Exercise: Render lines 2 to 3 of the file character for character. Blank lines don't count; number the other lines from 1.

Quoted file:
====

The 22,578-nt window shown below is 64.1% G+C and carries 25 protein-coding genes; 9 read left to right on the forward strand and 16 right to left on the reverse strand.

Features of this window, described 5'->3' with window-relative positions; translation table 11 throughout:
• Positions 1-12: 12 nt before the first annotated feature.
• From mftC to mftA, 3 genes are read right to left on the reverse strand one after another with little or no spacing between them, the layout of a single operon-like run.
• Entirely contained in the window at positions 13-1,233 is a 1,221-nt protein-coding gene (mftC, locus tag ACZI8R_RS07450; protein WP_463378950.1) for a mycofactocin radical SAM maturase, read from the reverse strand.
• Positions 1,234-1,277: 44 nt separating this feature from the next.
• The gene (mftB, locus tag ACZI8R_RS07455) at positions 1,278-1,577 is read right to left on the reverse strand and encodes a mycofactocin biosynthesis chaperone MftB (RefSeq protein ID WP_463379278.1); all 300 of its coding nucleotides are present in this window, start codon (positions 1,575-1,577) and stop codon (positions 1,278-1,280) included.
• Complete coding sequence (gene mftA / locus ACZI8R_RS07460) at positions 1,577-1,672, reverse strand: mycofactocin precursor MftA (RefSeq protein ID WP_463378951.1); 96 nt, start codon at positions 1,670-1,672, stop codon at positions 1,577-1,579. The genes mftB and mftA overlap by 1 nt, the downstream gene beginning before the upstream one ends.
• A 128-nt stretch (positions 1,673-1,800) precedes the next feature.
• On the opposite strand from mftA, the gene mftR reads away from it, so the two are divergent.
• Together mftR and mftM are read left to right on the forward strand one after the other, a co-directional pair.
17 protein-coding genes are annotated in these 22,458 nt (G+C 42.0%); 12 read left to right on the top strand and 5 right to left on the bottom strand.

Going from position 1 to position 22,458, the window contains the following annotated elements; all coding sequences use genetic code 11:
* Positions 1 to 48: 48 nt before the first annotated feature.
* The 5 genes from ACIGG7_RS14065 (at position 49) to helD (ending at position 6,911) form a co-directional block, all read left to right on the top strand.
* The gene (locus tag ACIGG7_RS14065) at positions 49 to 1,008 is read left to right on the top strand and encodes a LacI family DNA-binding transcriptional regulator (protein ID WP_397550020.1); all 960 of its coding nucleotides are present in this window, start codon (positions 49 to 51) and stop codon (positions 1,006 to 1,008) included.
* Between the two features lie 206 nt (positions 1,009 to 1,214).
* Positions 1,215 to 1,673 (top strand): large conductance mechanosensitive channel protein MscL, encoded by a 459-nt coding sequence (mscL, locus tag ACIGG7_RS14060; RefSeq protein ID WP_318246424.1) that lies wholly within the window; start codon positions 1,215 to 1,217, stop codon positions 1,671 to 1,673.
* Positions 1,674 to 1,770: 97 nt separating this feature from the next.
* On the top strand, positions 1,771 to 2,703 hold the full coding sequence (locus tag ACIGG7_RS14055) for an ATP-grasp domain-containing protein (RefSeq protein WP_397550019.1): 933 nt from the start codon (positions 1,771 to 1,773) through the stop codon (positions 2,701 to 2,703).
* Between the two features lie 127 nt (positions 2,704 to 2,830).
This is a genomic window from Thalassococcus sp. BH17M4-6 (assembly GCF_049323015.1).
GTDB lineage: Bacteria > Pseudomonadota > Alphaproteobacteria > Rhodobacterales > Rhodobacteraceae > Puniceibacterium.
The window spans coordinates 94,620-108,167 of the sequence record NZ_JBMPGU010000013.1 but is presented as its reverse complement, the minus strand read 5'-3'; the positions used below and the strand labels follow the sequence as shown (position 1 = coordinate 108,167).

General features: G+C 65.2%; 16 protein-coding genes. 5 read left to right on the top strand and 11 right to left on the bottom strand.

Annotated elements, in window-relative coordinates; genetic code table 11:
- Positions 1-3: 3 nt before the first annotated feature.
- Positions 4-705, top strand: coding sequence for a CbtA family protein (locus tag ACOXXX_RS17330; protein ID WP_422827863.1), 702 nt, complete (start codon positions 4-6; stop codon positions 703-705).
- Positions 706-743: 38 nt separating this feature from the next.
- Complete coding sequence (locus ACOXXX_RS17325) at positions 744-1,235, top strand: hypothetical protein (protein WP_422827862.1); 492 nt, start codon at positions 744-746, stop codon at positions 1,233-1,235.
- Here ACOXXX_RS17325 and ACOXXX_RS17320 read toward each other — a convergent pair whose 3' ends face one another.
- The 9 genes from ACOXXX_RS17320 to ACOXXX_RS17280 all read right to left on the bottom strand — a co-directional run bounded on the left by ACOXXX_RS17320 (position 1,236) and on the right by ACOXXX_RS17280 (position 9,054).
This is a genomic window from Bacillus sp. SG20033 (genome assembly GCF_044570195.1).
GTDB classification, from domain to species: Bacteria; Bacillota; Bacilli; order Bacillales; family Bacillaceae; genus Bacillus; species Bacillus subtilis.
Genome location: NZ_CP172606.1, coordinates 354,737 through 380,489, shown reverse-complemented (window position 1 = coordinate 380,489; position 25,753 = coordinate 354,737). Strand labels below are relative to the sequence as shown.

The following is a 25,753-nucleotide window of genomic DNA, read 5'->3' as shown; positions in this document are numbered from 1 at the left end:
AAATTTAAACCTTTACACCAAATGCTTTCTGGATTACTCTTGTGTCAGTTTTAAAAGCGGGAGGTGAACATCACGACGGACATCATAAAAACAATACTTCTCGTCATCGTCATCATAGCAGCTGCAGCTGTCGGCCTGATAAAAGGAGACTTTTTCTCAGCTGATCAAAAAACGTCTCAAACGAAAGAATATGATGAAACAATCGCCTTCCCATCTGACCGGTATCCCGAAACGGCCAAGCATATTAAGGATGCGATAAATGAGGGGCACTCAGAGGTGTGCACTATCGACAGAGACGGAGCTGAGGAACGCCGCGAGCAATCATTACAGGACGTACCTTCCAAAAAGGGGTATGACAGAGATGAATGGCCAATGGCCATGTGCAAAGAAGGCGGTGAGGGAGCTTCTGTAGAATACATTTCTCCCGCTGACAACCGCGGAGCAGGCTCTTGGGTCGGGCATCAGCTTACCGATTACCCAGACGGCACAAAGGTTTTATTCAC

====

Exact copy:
Features of this window, described 5'->3' with window-relative positions; translation table 11 throughout:
• Positions 1-12: 12 nt before the first annotated feature.